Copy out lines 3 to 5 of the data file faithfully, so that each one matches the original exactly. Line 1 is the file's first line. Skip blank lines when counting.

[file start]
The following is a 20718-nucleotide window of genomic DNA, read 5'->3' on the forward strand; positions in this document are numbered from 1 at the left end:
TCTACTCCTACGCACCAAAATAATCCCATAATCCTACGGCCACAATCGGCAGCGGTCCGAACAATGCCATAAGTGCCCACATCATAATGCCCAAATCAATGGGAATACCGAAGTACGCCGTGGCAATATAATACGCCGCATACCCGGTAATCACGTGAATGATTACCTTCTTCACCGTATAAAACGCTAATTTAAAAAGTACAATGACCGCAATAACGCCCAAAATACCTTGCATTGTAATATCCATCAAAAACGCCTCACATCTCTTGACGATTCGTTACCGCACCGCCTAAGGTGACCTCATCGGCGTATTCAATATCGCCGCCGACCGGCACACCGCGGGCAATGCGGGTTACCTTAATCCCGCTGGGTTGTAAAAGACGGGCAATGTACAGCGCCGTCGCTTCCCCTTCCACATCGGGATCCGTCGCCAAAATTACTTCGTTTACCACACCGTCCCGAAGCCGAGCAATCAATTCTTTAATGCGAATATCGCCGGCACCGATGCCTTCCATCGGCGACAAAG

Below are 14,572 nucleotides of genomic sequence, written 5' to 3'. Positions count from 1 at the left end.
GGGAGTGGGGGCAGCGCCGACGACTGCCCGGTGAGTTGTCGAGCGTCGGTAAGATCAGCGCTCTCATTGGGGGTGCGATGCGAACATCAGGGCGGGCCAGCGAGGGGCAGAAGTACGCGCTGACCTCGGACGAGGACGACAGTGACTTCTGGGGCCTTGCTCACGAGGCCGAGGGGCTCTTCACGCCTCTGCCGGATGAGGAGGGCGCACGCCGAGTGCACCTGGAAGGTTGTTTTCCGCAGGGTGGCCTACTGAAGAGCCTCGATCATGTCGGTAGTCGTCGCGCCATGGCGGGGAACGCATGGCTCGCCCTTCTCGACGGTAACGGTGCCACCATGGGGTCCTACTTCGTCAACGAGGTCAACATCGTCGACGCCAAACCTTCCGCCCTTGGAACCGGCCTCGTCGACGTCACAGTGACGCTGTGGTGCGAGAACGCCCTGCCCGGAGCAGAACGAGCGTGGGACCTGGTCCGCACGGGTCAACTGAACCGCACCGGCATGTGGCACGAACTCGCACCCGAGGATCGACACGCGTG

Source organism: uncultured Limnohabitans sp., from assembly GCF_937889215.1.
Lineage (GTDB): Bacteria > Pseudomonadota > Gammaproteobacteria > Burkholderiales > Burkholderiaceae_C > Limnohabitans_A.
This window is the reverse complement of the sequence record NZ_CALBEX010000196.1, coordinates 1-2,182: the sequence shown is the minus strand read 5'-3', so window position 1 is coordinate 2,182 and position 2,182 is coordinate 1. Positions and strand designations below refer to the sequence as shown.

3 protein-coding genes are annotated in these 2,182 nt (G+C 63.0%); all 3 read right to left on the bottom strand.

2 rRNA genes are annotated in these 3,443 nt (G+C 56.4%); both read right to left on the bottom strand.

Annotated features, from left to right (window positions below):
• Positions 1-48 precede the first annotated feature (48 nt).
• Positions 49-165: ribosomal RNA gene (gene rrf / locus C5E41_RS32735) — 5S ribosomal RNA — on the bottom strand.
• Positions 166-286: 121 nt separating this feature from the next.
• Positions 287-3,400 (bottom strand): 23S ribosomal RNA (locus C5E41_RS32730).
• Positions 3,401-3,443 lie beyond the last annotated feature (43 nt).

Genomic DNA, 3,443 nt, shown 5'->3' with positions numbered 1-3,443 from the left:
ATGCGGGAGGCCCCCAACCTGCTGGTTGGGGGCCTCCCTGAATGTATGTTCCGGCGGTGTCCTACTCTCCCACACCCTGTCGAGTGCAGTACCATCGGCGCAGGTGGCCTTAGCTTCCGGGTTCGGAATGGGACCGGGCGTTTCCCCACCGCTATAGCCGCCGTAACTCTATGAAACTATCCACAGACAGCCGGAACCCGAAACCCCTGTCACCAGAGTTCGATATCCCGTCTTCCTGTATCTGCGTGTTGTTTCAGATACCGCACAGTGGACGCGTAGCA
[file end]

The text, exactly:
Below are 14,572 nucleotides of genomic sequence, written 5' to 3'. Positions count from 1 at the left end.
GGGAGTGGGGGCAGCGCCGACGACTGCCCGGTGAGTTGTCGAGCGTCGGTAAGATCAGCGCTCTCATTGGGGGTGCGATGCGAACATCAGGGCGGGCCAGCGAGGGGCAGAAGTACGCGCTGACCTCGGACGAGGACGACAGTGACTTCTGGGGCCTTGCTCACGAGGCCGAGGGGCTCTTCACGCCTCTGCCGGATGAGGAGGGCGCACGCCGAGTGCACCTGGAAGGTTGTTTTCCGCAGGGTGGCCTACTGAAGAGCCTCGATCATGTCGGTAGTCGTCGCGCCATGGCGGGGAACGCATGGCTCGCCCTTCTCGACGGTAACGGTGCCACCATGGGGTCCTACTTCGTCAACGAGGTCAACATCGTCGACGCCAAACCTTCCGCCCTTGGAACCGGCCTCGTCGACGTCACAGTGACGCTGTGGTGCGAGAACGCCCTGCCCGGAGCAGAACGAGCGTGGGACCTGGTCCGCACGGGTCAACTGAACCGCACCGGCATGTGGCACGAACTCGCACCCGAGGATCGACACGCGTG

Source organism: uncultured Limnohabitans sp., from assembly GCF_937889215.1.